Moving talks.jvt.me to reveal-hugo

As part of the Merge Request Convert Reveal.JS slides to reveal-hugo, talks.jvt.me is now built using Josh Dzielak's project reveal-hugo.

This makes the setup of the project much more simple, and means I now have a well tried-and-tested structure for creating Reveal.JS presentations.

As mentioned in the merge request description:

Instead of using a homegrown, overly engineered setup for my slides, it's easier to re-use existing setup such as reveal-hugo, especially as I now use Hugo for jvt.me.

My original setup was creating revealjs-starter which used Ruby's ERubis templating language with a custom YAML config file and a Rakefile to tie together the build process, which was then served with Rackup. Most of these would be symlinks from the starter project so there wouldn't need to be as much duplication, but it wasn't really the best practice for a lot of repetition.

This was partly as Ruby is my new favorite scripting language, but also as I didn't want to use something like generator-reveal as it was a bit Node-heavy and I wasn't a fan.

When I got used to my horrible Ruby setup, it was pretty straightforward to work with, but after months of not touching a presentation it was not as fun coming back to the repo, as I would have to re-learn how it all works.

As part of the move to reveal-hugo, it also meant that I needed to script the conversion of the existing setup to reveal-hugo's expected setup. And this migration needing quite a lot of scripting also showed just how bad the original setup was.

This also means I have the blazing fast speed of Hugo, as well as making it much easier to manage GitLab CI setup:

diff --git a/.gitlab-ci.yml b/.gitlab-ci.yml
index 9a3c41be7..319d22413 100644
--- a/.gitlab-ci.yml
+++ b/.gitlab-ci.yml
@@ -2,23 +2,22 @@ variables:
   GIT_SUBMODULE_STRATEGY: recursive

 stages:
   - deploy

 netlify:
   stage: deploy
   image: registry.gitlab.com/jamietanna/jvt.me/builder:master
   script:
-    - "./.ci/build-reveal-site.sh chef-infrastructure-as-cake"
-    - "./.ci/build-reveal-site.sh came-for-the-campus-stayed-for-the-community"
-    - "./.ci/build-reveal-site.sh overengineering-personal-website"
-    - "./.ci/build-reveal-site.sh free-open-source-software"
-    - "mkdir public"
-    - "touch public/index.html"
-    - "./.ci/deploy-reveal-site.sh chef-infrastructure-as-cake 'Chef: Infrastructure as Cake'"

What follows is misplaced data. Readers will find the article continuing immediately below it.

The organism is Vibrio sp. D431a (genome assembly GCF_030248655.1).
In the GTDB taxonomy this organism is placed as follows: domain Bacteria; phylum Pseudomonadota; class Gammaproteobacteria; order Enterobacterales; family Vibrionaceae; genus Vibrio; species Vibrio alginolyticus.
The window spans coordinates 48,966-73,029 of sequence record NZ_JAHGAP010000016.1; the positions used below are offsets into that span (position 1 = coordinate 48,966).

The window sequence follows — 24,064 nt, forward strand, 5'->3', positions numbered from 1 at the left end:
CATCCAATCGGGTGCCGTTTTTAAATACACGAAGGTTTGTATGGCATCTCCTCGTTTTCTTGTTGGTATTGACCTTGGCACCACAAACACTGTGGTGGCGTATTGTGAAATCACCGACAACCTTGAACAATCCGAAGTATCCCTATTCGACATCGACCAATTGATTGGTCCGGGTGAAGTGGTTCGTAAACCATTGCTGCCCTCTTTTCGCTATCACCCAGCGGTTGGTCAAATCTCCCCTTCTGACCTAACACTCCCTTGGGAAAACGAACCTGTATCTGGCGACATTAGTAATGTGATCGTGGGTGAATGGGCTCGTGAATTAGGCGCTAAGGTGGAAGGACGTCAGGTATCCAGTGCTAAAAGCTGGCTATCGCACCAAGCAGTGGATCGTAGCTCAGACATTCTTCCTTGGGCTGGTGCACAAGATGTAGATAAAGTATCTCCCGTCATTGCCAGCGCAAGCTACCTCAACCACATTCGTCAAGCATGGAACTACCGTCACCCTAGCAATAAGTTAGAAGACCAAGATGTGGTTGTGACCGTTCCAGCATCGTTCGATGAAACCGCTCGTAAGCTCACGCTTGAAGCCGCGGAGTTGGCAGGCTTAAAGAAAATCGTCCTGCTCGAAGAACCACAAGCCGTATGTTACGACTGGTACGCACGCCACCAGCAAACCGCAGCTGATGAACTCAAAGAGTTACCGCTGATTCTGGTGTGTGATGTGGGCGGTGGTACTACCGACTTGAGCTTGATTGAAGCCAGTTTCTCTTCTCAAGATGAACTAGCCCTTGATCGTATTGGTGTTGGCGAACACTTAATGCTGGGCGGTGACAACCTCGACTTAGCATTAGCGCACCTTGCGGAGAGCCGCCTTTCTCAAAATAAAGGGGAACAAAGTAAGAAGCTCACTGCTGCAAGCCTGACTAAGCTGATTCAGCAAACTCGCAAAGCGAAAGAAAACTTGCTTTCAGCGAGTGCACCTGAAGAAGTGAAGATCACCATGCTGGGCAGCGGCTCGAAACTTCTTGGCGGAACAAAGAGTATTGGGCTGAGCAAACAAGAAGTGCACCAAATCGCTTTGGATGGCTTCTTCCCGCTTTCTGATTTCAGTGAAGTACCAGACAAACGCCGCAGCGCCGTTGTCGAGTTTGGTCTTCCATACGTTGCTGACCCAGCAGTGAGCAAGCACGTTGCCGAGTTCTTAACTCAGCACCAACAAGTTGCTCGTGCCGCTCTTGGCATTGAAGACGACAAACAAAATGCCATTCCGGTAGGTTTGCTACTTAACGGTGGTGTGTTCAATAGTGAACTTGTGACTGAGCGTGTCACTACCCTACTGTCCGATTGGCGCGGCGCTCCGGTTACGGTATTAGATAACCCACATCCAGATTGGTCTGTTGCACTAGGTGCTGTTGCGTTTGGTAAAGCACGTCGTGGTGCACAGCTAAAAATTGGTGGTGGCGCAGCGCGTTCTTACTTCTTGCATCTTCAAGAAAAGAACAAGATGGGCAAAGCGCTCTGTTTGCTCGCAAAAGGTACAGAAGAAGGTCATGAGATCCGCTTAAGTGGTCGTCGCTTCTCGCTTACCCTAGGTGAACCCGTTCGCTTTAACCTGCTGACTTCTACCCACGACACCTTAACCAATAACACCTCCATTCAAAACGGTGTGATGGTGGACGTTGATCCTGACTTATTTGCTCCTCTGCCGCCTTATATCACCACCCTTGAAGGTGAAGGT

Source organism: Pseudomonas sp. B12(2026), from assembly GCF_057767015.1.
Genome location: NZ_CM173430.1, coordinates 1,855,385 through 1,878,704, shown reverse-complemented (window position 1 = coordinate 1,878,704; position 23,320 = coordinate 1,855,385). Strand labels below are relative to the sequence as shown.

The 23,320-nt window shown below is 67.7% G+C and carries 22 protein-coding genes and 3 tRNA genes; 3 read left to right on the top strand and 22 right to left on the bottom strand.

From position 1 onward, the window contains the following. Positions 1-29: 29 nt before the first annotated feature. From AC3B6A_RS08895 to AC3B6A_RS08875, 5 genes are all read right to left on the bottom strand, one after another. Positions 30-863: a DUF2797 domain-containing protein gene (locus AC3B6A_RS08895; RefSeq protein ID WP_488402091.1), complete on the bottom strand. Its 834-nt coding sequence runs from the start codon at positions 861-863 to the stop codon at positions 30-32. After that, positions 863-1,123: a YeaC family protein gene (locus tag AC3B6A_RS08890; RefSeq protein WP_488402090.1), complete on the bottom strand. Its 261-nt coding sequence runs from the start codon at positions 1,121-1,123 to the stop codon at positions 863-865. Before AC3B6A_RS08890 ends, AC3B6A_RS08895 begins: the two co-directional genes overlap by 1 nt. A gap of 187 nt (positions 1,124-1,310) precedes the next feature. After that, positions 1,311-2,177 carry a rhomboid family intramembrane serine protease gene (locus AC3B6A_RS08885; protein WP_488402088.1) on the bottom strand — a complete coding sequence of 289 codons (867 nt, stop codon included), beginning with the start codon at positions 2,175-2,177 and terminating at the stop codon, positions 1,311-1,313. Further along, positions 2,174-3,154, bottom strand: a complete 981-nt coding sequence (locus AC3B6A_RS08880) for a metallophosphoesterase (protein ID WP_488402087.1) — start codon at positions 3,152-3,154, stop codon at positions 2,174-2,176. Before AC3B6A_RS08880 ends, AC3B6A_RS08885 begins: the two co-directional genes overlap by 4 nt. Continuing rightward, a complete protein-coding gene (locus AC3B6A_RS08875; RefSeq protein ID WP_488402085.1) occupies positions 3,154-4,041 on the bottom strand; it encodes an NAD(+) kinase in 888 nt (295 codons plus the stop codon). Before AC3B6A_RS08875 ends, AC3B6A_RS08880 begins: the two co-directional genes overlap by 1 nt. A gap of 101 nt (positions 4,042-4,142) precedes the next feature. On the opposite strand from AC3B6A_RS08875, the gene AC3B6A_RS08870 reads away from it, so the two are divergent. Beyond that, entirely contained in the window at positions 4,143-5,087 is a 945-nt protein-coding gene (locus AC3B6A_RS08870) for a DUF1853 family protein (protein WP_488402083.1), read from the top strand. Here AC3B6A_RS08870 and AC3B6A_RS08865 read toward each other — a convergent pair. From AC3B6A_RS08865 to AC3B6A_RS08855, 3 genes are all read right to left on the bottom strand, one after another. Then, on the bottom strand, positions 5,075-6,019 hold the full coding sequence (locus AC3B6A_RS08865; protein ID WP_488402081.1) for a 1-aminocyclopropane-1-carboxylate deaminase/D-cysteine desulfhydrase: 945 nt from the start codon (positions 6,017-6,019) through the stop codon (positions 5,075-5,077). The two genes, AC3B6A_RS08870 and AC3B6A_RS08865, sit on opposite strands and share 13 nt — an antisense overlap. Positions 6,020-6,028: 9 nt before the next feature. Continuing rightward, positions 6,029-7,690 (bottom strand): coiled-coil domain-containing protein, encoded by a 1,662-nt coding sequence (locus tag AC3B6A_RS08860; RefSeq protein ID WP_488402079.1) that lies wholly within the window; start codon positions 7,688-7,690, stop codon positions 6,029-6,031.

-    - "./.ci/deploy-reveal-site.sh came-for-the-campus-stayed-for-the-community 'Came for the Campus, Stayed for the Community'"
-    - "./.ci/deploy-reveal-site.sh overengineering-personal-website 'Overengineering Your Personal Website - How I Learn Things Best'"
-    - "./.ci/deploy-reveal-site.sh free-open-source-software 'Free and Open Source Software'"
-    - apk add --update curl
+    - hugo -d public
     - curl https://github.com/netlify/netlifyctl/releases/download/v0.4.0/netlifyctl-linux-amd64-0.4.0.tar.gz -LO
     - tar xvf netlifyctl-linux-amd64-0.4.0.tar.gz
     - ./netlifyctl deploy -s b758cf8f-9eeb-4770-ba63-ce7defafe8f6 -P public -A $NETLIFY_ACCESS_TOKEN

Which wasn't very scalable, as each new presentation requires a build step and a deploy step.

Where I previously had these two files to orchestrate the build steps .ci/build-reveal-site.sh:

#!/usr/bin/env sh

cd "$1"
# Install front-end dependencies
npm install
./node_modules/bower/bin/bower --allow-root install
# install rake+erubis
bundle install --path vendor/bundle
bundle exec rake

Which is then "deployed" by .ci/deploy-reveal-site.sh into the right folder, and adding a link to the index.html:

#!/usr/bin/env sh

# `-L` to resolve symlinks and output the files as they are
cp -LR "$1/out" "public/$1"
mv "public/$1/slides.html" "public/$1/index.html"
echo "<a href='$1/'>$2</a>" >> public/index.html

reveal-hugo also has an easier ability to customize the setup for Reveal.JS itself on a per-presentation basis which is much easier than the existing setup I had which wasn't as flexible.

I'm really enjoying the developer experience of reveal-hugo in comparison to my existing setup!

Written by Jamie Tanna on , and last updated on .

Content for this article is shared under the terms of the Creative Commons Attribution Non Commercial Share Alike 4.0 International, and code is shared under the Apache License 2.0.

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